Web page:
Alcohol-Related Auto Accidents & How the EU is Trying to Prevent Them

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Alcohol and Driving: European Union Calls for New Strategy

Written by Cooper and Friedman on March 26, 2018

alcohol-related auto accidentsIn an effort to reduce alcohol-related auto accidents on Europe’s roads, the European Committee of the Regions — an advisory body made up of local and regional politicians there to advise policy making — is urging the European Union to utilize car breathalyzer “alcolocks”, according to U.K. paper the Independent.

“Alcolocks” prevent drivers from being able to start their car when drunk. They do this by testing the driver’s breath and only allowing the vehicle to start if no alcohol is detected. This technology is already used in the United States as a penalty. “Alcolocks” are used when drivers are convicted of operating their vehicle while intoxicated multiple times.

Statistics regarding alcohol-related auto accidents vary between European Union nations.

However, up to a quarter of all road deaths on the continent are linked to drunk driving. The European Committee of the Regions suggestion to implement the “alcolocks” is an attempt “to bring down the number of deaths on Europe’s roads”. Transport safety experts agree the technology has a significant impact on the reduction of road deaths. Across the European Union, about 7,000 road deaths can be attributed to alcohol each year.

The push for the roll out of car breathalyzers is just one of the European Committee of the Regions’ recommendations. The goal is to establish some sort of alcohol strategy to decrease abuse on the continent. Other recommendations include improved labeling, binge-drinking education, and especially an increased effort to protect children. Their strategy is backed by other advisory councils including:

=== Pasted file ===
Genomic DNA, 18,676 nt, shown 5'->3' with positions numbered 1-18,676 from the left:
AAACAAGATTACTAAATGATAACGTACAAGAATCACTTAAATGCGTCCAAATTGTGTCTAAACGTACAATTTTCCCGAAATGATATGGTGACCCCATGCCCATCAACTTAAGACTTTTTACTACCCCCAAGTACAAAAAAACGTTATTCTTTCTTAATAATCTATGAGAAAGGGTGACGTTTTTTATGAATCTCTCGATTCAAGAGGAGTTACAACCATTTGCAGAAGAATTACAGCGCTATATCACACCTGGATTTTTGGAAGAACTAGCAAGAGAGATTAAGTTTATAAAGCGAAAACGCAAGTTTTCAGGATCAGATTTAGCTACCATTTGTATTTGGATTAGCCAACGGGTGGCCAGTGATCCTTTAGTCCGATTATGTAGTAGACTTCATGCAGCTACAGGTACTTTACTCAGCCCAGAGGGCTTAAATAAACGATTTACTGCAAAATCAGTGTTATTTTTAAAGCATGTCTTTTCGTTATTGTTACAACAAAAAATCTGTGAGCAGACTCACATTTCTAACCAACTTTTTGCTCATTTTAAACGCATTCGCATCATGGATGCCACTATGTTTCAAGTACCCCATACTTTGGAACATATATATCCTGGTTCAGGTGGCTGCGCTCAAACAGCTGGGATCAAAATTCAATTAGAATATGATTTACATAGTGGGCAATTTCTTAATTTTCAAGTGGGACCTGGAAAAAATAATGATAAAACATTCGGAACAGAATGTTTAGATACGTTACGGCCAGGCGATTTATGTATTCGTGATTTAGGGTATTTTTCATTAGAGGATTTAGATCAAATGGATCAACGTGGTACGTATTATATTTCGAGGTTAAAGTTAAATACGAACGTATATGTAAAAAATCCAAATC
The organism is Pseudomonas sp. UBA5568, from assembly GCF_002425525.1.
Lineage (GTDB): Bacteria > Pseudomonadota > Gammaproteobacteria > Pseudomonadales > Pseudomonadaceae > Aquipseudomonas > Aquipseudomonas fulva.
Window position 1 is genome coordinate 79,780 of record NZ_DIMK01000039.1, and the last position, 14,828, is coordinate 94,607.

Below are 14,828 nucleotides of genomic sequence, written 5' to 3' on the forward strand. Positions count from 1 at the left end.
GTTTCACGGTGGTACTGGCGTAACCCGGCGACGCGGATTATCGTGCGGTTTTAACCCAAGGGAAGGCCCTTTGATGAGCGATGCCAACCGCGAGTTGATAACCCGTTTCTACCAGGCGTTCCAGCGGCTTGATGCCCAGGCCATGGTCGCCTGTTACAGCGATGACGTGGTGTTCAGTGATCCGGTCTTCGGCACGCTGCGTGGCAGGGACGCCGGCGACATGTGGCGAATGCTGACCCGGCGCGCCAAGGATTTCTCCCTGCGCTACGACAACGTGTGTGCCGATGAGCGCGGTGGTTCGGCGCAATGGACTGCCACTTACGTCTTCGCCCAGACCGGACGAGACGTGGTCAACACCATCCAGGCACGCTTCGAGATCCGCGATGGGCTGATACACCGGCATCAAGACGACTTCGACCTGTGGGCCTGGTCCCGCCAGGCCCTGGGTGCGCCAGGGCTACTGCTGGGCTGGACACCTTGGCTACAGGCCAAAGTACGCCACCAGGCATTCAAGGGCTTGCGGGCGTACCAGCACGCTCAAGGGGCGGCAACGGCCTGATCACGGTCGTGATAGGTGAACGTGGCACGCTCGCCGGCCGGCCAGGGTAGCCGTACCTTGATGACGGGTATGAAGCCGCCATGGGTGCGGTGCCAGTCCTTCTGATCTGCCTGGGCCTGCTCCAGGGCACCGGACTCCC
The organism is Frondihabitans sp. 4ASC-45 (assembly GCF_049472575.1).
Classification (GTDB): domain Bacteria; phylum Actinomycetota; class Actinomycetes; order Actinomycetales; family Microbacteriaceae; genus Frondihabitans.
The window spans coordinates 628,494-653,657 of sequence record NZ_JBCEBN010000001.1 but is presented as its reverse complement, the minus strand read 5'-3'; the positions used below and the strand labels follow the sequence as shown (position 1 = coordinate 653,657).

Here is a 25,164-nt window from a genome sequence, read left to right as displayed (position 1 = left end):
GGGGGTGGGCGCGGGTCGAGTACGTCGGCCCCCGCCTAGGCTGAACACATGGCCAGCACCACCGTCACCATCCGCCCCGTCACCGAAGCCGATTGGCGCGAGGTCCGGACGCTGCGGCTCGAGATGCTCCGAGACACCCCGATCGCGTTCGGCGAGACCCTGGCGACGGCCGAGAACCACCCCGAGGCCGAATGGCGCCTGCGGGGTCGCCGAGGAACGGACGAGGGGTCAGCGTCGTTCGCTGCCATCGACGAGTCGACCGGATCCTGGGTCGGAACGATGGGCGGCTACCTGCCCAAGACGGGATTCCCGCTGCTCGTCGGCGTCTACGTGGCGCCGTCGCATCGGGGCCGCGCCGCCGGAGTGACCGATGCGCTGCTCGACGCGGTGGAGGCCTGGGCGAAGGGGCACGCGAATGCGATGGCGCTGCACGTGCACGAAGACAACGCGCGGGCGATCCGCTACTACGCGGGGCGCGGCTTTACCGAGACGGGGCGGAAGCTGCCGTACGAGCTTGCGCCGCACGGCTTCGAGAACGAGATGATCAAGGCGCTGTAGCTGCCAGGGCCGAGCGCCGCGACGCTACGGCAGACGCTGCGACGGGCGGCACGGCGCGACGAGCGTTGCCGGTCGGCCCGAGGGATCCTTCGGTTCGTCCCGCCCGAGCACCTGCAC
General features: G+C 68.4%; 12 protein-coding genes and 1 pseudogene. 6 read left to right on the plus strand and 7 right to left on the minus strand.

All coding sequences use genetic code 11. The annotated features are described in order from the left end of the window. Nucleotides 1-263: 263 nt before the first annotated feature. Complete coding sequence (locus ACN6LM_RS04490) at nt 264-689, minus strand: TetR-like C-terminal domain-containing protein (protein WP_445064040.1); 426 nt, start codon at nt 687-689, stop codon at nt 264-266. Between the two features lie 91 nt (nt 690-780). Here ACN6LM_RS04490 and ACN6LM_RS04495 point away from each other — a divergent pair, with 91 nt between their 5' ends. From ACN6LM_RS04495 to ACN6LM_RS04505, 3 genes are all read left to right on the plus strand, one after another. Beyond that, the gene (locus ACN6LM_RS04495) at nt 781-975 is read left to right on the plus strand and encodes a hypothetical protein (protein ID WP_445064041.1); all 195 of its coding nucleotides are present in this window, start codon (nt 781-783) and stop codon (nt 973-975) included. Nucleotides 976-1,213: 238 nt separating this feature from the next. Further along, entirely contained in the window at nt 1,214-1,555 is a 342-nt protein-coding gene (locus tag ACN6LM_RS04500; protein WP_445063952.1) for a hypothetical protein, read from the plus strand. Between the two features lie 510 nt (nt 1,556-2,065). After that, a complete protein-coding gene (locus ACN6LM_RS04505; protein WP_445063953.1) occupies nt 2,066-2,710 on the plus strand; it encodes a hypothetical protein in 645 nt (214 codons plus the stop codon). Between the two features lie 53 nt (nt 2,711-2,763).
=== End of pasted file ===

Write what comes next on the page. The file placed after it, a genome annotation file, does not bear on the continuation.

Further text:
• The Council of the European Union
  • The European Parliament
  • The European Transport Safety Council

Rather than being used as a sanction, the car breathalyzers will be used in public transportation, school buses, and commercial trucks. Some European Union countries, like Finland, already require the device to be installed in school buses. Austria and Ireland are also considering using this mechanism as a form of discipline for motorists repeatedly caught driving intoxicated.

The European Union will further discuss the implementation of “alcolocks” at a conference held in Malta on March 28th.

If you or someone you love is injured in an accident involving a drunk driver, you need an experienced car accident attorney. If you need help recovering losses from serious injuries acquired from a drunk driving accident that occurred in the State of Kentucky or in Southern Indiana, contact the car accident lawyers at Cooper and Friedman by calling (502) 459-7555.

Posted Under: Alcohol Abuse

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